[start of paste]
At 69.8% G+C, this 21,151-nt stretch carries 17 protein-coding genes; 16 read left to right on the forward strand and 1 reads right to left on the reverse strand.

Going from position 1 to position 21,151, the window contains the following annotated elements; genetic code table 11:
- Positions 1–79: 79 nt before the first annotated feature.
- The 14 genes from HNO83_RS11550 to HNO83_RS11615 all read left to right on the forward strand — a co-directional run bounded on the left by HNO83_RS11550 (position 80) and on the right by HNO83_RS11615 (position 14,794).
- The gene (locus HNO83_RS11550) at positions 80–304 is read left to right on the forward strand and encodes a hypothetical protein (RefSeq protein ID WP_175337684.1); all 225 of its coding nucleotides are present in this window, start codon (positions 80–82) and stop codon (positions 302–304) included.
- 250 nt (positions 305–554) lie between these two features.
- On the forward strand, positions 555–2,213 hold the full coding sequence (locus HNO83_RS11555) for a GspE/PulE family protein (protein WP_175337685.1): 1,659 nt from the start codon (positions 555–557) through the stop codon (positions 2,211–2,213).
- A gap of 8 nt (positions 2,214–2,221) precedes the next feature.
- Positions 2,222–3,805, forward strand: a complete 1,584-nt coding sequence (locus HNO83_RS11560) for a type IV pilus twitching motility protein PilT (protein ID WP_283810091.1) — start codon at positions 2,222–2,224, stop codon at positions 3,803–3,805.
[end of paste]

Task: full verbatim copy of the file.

At 69.8% G+C, this 21,151-nt stretch carries 17 protein-coding genes; 16 read left to right on the forward strand and 1 reads right to left on the reverse strand.

Going from position 1 to position 21,151, the window contains the following annotated elements; genetic code table 11:
- Positions 1–79: 79 nt before the first annotated feature.
- The 14 genes from HNO83_RS11550 to HNO83_RS11615 all read left to right on the forward strand — a co-directional run bounded on the left by HNO83_RS11550 (position 80) and on the right by HNO83_RS11615 (position 14,794).
- The gene (locus HNO83_RS11550) at positions 80–304 is read left to right on the forward strand and encodes a hypothetical protein (RefSeq protein ID WP_175337684.1); all 225 of its coding nucleotides are present in this window, start codon (positions 80–82) and stop codon (positions 302–304) included.
- 250 nt (positions 305–554) lie between these two features.
- On the forward strand, positions 555–2,213 hold the full coding sequence (locus HNO83_RS11555) for a GspE/PulE family protein (protein WP_175337685.1): 1,659 nt from the start codon (positions 555–557) through the stop codon (positions 2,211–2,213).
- A gap of 8 nt (positions 2,214–2,221) precedes the next feature.
- Positions 2,222–3,805, forward strand: a complete 1,584-nt coding sequence (locus HNO83_RS11560) for a type IV pilus twitching motility protein PilT (protein ID WP_283810091.1) — start codon at positions 2,222–2,224, stop codon at positions 3,803–3,805.